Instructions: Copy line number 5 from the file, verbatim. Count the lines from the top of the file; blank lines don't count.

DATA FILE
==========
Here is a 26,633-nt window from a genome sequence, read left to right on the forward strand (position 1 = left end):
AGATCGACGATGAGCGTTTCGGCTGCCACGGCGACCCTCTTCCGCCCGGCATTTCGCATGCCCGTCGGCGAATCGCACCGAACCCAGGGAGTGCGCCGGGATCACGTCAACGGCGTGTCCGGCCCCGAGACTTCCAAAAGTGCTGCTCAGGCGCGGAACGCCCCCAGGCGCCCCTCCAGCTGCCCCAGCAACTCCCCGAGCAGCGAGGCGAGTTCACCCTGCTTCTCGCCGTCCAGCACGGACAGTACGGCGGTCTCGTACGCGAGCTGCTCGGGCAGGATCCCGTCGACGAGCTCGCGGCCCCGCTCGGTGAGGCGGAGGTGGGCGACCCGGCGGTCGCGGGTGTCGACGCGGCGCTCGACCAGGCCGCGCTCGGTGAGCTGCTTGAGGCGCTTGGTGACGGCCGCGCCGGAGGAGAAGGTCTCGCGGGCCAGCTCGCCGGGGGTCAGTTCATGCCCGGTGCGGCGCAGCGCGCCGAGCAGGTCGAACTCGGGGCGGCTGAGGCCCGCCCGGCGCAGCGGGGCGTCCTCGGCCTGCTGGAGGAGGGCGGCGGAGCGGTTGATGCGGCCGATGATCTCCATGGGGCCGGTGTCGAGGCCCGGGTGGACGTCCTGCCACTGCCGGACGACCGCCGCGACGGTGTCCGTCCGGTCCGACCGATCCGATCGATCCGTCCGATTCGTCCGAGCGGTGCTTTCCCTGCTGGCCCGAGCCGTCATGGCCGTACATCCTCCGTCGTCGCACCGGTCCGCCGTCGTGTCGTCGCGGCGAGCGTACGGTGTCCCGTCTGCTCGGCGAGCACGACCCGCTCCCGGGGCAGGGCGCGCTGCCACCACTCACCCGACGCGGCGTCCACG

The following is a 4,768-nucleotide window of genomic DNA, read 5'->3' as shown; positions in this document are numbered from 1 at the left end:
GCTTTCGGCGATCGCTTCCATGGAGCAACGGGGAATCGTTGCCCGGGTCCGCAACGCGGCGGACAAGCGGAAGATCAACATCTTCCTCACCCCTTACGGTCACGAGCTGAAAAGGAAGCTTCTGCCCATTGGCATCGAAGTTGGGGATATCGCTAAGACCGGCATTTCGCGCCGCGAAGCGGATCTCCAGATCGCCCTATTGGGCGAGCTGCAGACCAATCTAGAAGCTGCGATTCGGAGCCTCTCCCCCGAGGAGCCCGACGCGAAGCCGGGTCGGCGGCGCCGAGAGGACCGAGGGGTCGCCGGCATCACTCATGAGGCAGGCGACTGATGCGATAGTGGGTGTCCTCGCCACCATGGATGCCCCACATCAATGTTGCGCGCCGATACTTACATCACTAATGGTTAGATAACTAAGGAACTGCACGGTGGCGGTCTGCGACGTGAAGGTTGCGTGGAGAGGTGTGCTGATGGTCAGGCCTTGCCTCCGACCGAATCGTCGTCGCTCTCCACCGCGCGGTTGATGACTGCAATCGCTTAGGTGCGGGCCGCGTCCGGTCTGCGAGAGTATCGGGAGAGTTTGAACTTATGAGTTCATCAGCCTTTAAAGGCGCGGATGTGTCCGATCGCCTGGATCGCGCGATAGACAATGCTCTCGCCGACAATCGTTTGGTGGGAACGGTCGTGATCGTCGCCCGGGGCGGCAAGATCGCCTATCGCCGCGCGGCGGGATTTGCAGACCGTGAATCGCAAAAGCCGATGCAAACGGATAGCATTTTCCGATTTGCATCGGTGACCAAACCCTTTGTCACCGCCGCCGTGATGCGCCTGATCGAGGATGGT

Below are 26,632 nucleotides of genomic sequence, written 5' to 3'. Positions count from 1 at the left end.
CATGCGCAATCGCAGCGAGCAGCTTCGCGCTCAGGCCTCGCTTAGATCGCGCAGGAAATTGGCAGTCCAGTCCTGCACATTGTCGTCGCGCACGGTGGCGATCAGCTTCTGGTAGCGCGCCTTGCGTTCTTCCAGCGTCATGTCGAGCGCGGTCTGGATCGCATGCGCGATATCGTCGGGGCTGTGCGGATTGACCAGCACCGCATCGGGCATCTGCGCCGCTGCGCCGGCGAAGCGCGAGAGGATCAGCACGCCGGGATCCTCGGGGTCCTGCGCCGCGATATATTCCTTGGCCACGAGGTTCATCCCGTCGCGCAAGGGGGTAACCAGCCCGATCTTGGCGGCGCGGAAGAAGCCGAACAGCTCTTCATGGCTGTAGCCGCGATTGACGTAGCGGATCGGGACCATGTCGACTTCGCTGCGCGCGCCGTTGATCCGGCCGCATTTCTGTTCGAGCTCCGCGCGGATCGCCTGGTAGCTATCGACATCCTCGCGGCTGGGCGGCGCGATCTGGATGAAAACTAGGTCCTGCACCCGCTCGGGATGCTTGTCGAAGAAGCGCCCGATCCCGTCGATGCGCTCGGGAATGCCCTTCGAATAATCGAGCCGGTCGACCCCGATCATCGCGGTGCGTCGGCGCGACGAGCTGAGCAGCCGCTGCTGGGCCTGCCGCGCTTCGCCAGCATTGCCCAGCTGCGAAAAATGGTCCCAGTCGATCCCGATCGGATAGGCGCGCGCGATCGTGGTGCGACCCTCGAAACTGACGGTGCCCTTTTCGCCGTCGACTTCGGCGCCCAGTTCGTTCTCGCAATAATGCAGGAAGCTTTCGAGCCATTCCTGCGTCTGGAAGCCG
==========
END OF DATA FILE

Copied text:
Below are 26,632 nucleotides of genomic sequence, written 5' to 3'. Positions count from 1 at the left end.